Green leafy vegetables
Green leafy vegetables are rich in many beneficial compounds including antioxidants, nutrients that support healthy detoxification pathways, fibre that supports digestion and iron for healthy blood and energy levels. Even more relevant to pregnancy health is the presence of folates. Folate is a vitamin we are familiar with as being important for preventing neural tube defects, but when you look closely at the many roles folate plays in supporting healthy DNA, mood, detoxification and foetal development, it makes sense to consume sufficient amounts. Many processed cereals are fortified with folic acid (the synthetic form of folate), however your body doesn’t utilise this form as well as it does the natural forms, and therefore it’s a great idea to consume natural sources that also provide many other health-promoting compounds.
A healthy, balanced immune system has been found to be important for supporting fertility. Long-term inflammation is associated with reduced fertility, as are nutrient deficiencies. Prebiotic-rich foods (e.g. many high-fibre foods such as lentils, cruciferous vegetables, certain fruits like apples and bananas) promote the growth of health-promoting bacteria within the digestive tract, which in turn supports immune balance, gut health and subsequent nutritional status. As an unhealthy gut = poor absorption of nutrients.
Iodine rich food sources
Iodine deficiency has been a growing concern in Australia, leading to the fortification of flour. Natural sources of iodine include seaweed, oysters, cranberries, salmon, eggs, other seafood, and iodised salt. Iodine plays an essential role in supporting the functioning of your thyroid gland. Most people know the thyroid gland to play a role in maintaining metabolism, but a lesser known fact is that it has an intricate relationship with balance of other chemicals in our body, such as those involved with brain development, mood and hormones. Other factors that can interfere with healthy thyroid functioning include low selenium (so consume healthy amounts of foods rich in this trace mineral such as raw nuts (e.g. brazil nuts) and seeds, fish (e.g. tuna), eggs, chicken, spinach).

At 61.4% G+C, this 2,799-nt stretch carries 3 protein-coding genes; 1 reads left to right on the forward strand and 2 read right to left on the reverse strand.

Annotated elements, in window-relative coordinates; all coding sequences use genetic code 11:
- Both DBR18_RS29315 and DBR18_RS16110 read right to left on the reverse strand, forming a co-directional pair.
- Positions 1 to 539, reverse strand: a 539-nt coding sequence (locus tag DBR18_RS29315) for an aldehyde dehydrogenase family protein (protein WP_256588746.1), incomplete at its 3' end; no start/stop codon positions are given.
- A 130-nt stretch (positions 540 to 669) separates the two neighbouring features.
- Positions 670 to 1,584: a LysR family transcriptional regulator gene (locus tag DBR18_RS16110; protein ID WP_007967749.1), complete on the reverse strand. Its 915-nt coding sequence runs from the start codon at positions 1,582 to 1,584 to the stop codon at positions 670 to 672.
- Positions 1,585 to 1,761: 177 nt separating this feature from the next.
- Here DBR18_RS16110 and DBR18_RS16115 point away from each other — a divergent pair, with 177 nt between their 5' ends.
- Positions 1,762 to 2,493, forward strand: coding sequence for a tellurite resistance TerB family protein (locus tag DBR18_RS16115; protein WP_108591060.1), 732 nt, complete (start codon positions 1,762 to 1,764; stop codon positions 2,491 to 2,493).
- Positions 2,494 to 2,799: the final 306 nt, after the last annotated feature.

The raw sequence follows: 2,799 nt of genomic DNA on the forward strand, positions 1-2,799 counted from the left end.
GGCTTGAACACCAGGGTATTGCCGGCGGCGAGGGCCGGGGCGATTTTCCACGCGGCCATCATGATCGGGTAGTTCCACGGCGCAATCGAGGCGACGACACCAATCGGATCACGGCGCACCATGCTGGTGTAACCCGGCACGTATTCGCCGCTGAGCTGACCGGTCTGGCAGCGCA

Healthy animal protein sources (e.g. eggs, lean meat) for B12 and choline
Protein provides the essential amino acids that the body utilises to create its own functioning proteins. These can include muscles, skin, and hair enzymes that allow chemical reactions to occur and antioxidant/detoxification compounds. Meat, poultry, fish and eggs are great sources of protein, while also being foods which provide the essential nutrient, vitamin B12. Vitamin B12 is essential to support folate in doing its job, while also supporting healthy blood, energy and nervous system function. If you’re vegetarian, or especially if you’re vegan, you may need to consider a supplement to avoid deficiency.
Antioxidant rich foods
Bright and deep coloured fruits and vegetables are rich in a vast array of beneficial phytochemicals that provide antioxidant and anti-inflammatory benefits and also support normal, healthy detoxification pathways. These benefits result in your body functioning optimally so that hormone levels have a greater chance of being balanced to support fertility. High levels of inflammation due to an unhealthy diet may push sex hormones out of balance, while toxicity due to toxic exposure coupled with dysfunctional detoxification can interrupt hormone-producing organs.
Avoid excess caffeine and alcohol
Alcohol not only impacts your liver and contributes to inflammation and hormone imbalances, but also can lead to nutritional deficiencies that impact fertility (in both men and women). Therefore, it is best to have most days of the week alcohol-free and avoid consumption of more than three drinks in a day. Excessive caffeine consumption from lots of coffee or black tea can also stress the body out and result in imbalances. A couple of cups per day is OK for most people, but try to switch to natural herbal (not artificially flavoured) teas that nourish the body (e.g. white tea that is rich in antioxidants, anti-inflammatory ginger, calming chamomile).
Belinda Reynolds is a dietitian, nutritionist and Education Manager at BioCeuticals. Belinda Reynolds graduated with a Degree in Nutrition and Dietetics in 2003. She has been involved in the complementary medicine industry for nearly 15 years. Outside of this Belinda has spent time working in hospitals and lectured at the Australasian College of Natural Therapies. Belinda’s greatest passion is assisting practitioners in developing their knowledge by presenting new research in the area of integrative medicine. Now a mother of two, pre- and postnatal, infant and child health have evolved as subjects particularly close to her heart.